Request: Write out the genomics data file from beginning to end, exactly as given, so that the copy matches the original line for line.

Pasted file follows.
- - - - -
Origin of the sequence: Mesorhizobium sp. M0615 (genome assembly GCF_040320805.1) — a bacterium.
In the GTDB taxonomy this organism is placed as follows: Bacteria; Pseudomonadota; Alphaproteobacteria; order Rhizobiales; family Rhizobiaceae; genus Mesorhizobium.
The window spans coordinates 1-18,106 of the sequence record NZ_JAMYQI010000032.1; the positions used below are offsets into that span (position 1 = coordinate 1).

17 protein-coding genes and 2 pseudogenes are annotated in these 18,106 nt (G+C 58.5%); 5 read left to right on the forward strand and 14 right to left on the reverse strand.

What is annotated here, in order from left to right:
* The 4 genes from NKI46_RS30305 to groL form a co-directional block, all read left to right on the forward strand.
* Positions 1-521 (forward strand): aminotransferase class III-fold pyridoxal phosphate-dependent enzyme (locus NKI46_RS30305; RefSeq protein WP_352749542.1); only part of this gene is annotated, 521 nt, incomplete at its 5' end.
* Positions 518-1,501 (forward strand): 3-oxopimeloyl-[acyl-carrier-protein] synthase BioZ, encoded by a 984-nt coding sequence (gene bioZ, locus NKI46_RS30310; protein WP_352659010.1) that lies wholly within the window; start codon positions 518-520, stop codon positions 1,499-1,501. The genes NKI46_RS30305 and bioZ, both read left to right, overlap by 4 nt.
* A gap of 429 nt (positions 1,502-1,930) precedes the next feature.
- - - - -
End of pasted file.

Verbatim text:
Origin of the sequence: Mesorhizobium sp. M0615 (genome assembly GCF_040320805.1) — a bacterium.
In the GTDB taxonomy this organism is placed as follows: Bacteria; Pseudomonadota; Alphaproteobacteria; order Rhizobiales; family Rhizobiaceae; genus Mesorhizobium.
The window spans coordinates 1-18,106 of the sequence record NZ_JAMYQI010000032.1; the positions used below are offsets into that span (position 1 = coordinate 1).

17 protein-coding genes and 2 pseudogenes are annotated in these 18,106 nt (G+C 58.5%); 5 read left to right on the forward strand and 14 right to left on the reverse strand.

What is annotated here, in order from left to right:
* The 4 genes from NKI46_RS30305 to groL form a co-directional block, all read left to right on the forward strand.
* Positions 1-521 (forward strand): aminotransferase class III-fold pyridoxal phosphate-dependent enzyme (locus NKI46_RS30305; RefSeq protein WP_352749542.1); only part of this gene is annotated, 521 nt, incomplete at its 5' end.
* Positions 518-1,501 (forward strand): 3-oxopimeloyl-[acyl-carrier-protein] synthase BioZ, encoded by a 984-nt coding sequence (gene bioZ, locus NKI46_RS30310; protein WP_352659010.1) that lies wholly within the window; start codon positions 518-520, stop codon positions 1,499-1,501. The genes NKI46_RS30305 and bioZ, both read left to right, overlap by 4 nt.
* A gap of 429 nt (positions 1,502-1,930) precedes the next feature.